That works out to nearly 5 million new Android users every week, which is about the equivalent of an iPhone 4S opening weekend every seven days. Rubin also clarified that Google's 700,000 activations per day includes new devices only and not resold ones. "We count each device only once," Rubin said in a follow-up post on Google+. "Activations means you go into a store, buy a device, [and] put it on the network by subscribing to a wireless service."
Rubin's clarification may have been in response to past criticisms lobbed against Android by Apple's late cofounder Steve Jobs. "We think some of our friends are counting upgrades in their numbers," Jobs said, referring to Android in September 2010. Rubin on Tuesday did not specifically address the issue of counting upgrades, but did say that Google counts each device only once.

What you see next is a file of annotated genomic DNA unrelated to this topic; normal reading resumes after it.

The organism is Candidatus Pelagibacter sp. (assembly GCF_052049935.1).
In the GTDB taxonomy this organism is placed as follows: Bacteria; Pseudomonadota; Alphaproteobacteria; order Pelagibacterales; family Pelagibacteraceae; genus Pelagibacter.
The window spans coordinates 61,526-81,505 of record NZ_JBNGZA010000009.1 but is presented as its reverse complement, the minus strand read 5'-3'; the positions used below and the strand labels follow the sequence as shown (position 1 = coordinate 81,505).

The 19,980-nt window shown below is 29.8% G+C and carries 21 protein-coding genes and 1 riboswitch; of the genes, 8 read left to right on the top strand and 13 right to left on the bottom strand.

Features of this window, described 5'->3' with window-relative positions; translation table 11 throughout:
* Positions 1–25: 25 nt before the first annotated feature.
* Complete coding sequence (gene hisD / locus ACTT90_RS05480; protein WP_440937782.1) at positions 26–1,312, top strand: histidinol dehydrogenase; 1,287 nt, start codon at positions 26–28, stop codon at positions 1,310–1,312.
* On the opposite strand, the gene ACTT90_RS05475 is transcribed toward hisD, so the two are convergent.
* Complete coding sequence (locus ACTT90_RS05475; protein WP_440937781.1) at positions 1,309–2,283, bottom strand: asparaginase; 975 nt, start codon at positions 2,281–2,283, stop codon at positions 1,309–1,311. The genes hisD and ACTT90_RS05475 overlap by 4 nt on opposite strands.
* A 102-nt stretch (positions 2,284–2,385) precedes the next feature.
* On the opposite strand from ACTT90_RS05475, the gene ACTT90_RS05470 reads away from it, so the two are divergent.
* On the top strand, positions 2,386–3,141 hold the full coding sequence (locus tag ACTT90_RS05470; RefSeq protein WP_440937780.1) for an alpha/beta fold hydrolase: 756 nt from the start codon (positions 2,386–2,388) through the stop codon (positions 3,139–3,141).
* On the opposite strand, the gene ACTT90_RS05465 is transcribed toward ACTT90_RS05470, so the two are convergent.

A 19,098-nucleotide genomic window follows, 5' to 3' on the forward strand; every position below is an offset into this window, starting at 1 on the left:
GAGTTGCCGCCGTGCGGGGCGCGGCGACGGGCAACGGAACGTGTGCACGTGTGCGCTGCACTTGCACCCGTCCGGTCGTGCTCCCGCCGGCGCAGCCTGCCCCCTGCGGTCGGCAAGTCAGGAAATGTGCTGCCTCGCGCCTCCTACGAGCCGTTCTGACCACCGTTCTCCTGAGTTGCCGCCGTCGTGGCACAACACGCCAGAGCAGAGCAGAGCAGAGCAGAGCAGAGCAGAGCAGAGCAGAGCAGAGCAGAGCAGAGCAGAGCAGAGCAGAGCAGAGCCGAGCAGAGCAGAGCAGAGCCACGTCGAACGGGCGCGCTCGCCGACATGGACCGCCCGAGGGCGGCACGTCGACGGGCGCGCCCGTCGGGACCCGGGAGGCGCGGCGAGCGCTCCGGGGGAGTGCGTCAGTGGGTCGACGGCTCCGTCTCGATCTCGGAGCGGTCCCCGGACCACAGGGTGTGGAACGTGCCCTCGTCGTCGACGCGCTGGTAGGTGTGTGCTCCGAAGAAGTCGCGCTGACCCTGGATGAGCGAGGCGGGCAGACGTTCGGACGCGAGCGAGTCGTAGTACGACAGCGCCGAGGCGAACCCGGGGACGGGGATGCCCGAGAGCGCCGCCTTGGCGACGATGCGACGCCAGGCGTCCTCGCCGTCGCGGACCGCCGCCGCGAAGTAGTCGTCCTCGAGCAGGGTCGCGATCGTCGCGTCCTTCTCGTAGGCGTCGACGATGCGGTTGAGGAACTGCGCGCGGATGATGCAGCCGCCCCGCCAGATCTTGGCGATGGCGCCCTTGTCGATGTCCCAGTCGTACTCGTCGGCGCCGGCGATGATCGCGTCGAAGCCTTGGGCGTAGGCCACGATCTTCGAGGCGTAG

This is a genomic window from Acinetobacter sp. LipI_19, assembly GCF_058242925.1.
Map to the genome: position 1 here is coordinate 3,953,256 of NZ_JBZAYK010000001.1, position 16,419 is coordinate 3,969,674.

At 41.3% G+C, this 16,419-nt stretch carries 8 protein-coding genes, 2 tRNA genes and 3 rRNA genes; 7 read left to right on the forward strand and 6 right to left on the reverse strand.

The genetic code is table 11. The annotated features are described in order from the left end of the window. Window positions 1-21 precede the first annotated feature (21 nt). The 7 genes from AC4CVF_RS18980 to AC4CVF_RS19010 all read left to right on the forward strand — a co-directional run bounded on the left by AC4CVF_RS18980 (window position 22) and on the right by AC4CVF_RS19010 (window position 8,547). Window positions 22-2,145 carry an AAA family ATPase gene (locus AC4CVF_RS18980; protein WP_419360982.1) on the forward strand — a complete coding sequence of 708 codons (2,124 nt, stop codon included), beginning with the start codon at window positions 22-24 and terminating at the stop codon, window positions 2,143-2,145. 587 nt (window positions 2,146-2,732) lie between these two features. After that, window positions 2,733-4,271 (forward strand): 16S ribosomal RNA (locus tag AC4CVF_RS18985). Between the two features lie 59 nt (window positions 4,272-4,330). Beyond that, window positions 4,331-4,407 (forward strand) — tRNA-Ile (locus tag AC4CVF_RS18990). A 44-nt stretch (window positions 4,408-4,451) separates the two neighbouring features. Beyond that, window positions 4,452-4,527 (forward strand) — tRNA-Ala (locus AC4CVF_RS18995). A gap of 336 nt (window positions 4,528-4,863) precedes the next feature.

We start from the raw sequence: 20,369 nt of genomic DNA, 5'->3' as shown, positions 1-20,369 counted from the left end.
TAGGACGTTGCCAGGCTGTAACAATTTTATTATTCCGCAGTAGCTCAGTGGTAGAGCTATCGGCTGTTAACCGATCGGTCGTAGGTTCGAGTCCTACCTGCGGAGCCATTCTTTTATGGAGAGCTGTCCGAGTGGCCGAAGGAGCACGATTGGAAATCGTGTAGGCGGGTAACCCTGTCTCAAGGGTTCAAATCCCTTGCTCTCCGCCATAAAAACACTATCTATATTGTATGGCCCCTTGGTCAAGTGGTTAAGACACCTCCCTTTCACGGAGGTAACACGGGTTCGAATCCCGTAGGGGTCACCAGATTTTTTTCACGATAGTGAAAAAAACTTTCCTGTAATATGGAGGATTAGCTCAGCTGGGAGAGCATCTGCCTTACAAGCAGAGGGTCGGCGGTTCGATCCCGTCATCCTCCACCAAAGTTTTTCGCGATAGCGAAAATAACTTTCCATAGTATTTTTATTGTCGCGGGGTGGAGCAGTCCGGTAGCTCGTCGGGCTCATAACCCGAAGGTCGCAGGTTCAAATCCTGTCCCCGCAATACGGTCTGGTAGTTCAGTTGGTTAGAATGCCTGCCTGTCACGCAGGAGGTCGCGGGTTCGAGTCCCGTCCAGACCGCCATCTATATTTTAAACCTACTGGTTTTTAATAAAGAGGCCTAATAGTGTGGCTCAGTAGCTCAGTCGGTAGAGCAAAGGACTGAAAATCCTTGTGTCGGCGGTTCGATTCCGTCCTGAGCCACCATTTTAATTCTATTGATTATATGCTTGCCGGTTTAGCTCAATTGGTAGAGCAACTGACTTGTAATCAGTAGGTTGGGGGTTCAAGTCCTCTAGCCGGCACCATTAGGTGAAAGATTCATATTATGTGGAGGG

Earlier in December, Google’s executive chairman, Eric Schmidt, said there were about 550,000 Android phones being activated every day, according to CNET. But it appears Schmidt was specifically taking about phones, while Rubin only mentioned "devices" suggesting he may be counting phones as well as 3G-enabled tablets such as the Samsung Galaxy Tab or the recently launched Droid Xyboard devices.
Rubin in June said there were 500,000 Android activations every day.
Google is the most popular smartphone platform in the United States, with nearly 42 percent market share, followed by Apple's iPhone at 27.1 percent, according to metrics firm comScore.